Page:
Lest you think I’m the only throwback to the AnteDell-uvian Age, I assure you I’m not alone in my praise of handwriting. Listen to writing guru Natalie Goldberg in her classic Writing Down the Bones (1986, Shambhala):
Writing is physical and is affected by the equipment you use. In typing, your fingers hit keys and the result is block, black letters. Handwriting is more connected to the movement of the heart. . . .You are physically engaged with the pen, and your hand, connected to your arm, is pouring out the record of your senses. (pp. 6, 7, 50)
Multi-award-winning mystery writer Phyllis A. Whitney, who published her last book at 93, agrees: “I believe there’s a connection between the brain and the fingers, and there should be as little interference between the two as possible” (“Tools of the Writer’s Trade,” The Writer, August 1992, p. 29).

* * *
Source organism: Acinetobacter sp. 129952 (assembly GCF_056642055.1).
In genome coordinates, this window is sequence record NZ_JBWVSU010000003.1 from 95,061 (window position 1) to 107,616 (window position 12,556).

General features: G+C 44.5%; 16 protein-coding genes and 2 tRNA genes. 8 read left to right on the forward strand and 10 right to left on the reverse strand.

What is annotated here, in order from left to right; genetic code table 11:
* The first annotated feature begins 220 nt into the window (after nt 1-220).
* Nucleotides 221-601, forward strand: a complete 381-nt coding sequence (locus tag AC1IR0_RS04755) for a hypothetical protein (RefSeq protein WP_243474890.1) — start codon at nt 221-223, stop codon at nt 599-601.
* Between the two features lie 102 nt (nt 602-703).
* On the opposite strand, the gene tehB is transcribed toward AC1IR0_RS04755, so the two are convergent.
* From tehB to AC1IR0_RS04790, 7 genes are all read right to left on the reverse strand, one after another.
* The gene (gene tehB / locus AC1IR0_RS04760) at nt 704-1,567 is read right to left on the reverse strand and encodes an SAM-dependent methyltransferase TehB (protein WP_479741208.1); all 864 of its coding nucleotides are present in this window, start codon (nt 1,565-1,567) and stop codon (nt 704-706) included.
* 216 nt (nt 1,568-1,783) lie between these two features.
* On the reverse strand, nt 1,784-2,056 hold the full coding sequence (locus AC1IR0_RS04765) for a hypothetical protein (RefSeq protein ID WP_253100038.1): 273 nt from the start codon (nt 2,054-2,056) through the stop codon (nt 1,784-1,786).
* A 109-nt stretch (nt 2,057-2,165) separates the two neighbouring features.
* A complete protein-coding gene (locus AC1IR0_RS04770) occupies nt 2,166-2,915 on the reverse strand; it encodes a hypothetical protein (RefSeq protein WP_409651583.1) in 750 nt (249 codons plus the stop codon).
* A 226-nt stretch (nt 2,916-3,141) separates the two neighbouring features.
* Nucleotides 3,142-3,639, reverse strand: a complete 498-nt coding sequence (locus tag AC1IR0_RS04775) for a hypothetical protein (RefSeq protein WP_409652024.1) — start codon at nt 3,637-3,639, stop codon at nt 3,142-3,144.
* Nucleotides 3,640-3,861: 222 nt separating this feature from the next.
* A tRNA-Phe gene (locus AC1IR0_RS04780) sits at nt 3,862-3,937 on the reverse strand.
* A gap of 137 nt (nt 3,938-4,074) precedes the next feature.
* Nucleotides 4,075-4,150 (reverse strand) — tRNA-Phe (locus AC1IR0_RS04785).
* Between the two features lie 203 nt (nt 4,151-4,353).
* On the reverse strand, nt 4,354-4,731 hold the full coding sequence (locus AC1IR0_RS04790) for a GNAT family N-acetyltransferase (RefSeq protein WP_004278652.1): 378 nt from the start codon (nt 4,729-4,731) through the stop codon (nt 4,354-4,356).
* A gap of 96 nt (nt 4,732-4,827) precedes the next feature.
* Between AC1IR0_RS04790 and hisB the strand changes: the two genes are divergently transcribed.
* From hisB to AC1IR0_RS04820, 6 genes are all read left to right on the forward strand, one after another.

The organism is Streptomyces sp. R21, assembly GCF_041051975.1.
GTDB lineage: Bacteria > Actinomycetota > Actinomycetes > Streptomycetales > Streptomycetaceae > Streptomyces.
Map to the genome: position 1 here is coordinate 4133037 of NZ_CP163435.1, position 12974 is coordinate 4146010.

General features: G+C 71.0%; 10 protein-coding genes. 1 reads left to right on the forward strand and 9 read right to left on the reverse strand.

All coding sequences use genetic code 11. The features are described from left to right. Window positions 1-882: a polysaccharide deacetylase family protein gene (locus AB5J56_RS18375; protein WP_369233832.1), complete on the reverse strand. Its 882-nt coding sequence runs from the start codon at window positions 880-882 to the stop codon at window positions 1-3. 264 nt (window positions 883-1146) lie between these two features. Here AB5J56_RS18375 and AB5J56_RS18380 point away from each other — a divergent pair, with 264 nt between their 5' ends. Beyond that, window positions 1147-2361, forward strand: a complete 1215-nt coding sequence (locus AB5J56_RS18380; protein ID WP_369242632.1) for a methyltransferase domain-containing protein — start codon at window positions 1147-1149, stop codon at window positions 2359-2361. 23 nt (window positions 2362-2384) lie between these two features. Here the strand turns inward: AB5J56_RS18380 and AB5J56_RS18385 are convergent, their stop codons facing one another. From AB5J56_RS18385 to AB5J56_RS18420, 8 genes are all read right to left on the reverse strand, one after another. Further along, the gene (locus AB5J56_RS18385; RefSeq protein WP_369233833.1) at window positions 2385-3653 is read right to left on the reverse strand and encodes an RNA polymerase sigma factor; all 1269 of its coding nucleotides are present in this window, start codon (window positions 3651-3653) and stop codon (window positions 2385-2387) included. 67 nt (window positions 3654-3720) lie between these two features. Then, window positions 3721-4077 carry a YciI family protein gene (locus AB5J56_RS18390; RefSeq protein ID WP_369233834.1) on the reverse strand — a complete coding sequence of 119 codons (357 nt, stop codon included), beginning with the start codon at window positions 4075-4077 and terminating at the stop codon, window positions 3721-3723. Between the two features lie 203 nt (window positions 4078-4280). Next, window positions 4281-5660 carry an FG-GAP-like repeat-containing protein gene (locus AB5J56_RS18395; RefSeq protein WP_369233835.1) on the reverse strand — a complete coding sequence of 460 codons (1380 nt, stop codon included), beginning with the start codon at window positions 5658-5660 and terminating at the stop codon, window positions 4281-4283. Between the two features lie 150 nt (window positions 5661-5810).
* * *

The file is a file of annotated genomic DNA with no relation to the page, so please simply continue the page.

The poet Charles Simic in The New York Review of Books corroborates: “Even a scrap of paper and a stub of a pencil are more preferable for philosophizing than typing the same words down, since writing a word out, letter by letter, is a more self-conscious process and one more likely to inspire further revisions and elaborations of that thought.” (October 12, 2011).
Even science agrees. The London Daily Mail reported on a study with children who learned better with handwriting than computer typing: “Something is apparently lost in the brain process when switching from pen and book to computer screen and keyboard” (January 21, 2011).